Racing Point technical director Andy Green reckons that Formula 1 teams could be coaxed into bringing almost double the number of front wings to a race weekend this year than they did in 2018
Among the host of aerodynamic changes for 2019, the front wings have been subjected to the heaviest revision. In order to decrease their fragility and temperamental nature in turbulence, the number of vanes and appendages flicking off of the front wing structure has been decreased.
The dimensions of the wings have changed too. The width of the assembly has increased to 2000mm from 1800m, mirroring the overall breadth of the cars, therefore leaving them more exposed to contact - particularly in the immediate aftermath of a race start.
Green believes that the danger posed by this will see teams dramatically increase the number of spare assemblies they bring to a race weekend. He told Motorsport.com:
“Normally we would look at bringing five wings to a race. I think we are going to be up to seven to nine. We’ll see how it goes, obviously if we start going through them quite quick we might have to have more than that.”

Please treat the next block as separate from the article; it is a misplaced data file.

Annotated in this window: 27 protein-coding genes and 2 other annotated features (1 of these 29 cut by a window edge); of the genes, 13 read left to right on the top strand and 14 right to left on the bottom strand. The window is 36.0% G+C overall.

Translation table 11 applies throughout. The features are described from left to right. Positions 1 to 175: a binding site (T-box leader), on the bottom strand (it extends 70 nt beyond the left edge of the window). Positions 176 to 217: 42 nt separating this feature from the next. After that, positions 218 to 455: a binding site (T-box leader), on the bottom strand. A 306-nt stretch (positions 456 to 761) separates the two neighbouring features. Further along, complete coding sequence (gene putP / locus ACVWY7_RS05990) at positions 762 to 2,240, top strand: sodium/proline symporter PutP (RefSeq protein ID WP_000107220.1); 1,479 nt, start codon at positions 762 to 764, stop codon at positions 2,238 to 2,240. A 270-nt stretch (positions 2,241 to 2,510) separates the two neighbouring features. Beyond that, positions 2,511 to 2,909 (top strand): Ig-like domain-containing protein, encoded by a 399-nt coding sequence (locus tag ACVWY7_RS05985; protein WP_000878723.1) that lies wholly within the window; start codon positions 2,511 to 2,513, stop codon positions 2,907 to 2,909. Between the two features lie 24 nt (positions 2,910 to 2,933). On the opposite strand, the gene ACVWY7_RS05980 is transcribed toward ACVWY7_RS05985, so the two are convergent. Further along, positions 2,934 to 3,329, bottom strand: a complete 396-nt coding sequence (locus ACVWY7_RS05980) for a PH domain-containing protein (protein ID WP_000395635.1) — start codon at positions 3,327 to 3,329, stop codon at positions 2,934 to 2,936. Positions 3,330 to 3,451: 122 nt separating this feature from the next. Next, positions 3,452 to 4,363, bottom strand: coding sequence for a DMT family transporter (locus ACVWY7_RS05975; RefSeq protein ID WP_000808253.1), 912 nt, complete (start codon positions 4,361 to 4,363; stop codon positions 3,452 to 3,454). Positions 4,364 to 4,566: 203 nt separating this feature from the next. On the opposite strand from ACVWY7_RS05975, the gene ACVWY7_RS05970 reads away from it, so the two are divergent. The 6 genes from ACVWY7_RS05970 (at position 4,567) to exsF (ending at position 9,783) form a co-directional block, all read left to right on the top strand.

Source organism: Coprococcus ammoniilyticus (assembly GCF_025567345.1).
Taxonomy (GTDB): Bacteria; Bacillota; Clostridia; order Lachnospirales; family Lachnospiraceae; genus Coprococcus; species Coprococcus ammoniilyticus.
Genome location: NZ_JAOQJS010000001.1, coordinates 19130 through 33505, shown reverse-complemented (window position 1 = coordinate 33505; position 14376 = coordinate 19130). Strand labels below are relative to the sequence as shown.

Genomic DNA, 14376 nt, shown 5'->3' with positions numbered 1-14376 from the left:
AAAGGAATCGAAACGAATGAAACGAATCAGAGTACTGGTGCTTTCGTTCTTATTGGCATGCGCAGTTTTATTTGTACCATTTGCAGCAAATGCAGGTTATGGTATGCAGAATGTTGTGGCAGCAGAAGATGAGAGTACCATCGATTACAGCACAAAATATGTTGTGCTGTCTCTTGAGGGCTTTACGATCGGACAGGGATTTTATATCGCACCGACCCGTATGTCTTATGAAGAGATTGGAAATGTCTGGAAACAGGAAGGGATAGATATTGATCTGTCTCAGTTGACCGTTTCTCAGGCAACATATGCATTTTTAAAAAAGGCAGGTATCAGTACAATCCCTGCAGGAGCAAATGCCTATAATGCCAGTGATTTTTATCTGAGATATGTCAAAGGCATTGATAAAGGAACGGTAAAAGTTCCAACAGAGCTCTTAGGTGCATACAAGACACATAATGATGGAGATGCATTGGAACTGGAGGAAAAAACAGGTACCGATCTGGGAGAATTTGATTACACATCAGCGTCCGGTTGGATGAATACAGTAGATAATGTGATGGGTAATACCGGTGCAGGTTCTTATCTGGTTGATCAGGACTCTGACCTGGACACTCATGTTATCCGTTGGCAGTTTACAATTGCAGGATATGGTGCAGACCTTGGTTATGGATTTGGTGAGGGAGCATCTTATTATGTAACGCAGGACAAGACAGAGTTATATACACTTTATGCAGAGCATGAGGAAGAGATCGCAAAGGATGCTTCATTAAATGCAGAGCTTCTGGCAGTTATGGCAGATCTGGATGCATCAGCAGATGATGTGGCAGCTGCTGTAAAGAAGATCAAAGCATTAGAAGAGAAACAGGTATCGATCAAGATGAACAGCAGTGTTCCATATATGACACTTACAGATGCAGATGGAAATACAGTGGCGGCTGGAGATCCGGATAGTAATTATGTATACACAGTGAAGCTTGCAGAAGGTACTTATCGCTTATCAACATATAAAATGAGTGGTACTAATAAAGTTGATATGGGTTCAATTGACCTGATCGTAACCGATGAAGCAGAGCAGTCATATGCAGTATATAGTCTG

“Budget-wise it’s probably the same because they are definitely easier and cheaper to manufacture. So we’re going to end up carrying a lot more wings in spares, a lot more.”
“They are a lot wider [and] a lot more susceptible to damage. We are already taking the bottoms off over kerbs and we’re not really pushing them very hard. The drivers are going to have to be pretty wary of them going into Turn 1 on the first lap.”
If we take a trip back to 2009, you may remember that a number of pundits - Martin Brundle, most pertinently - were certain that the wider wings would cause havoc and leave half the field needing to stop for first lap repairs.
It didn’t happen. Will it be more of the same a decade on?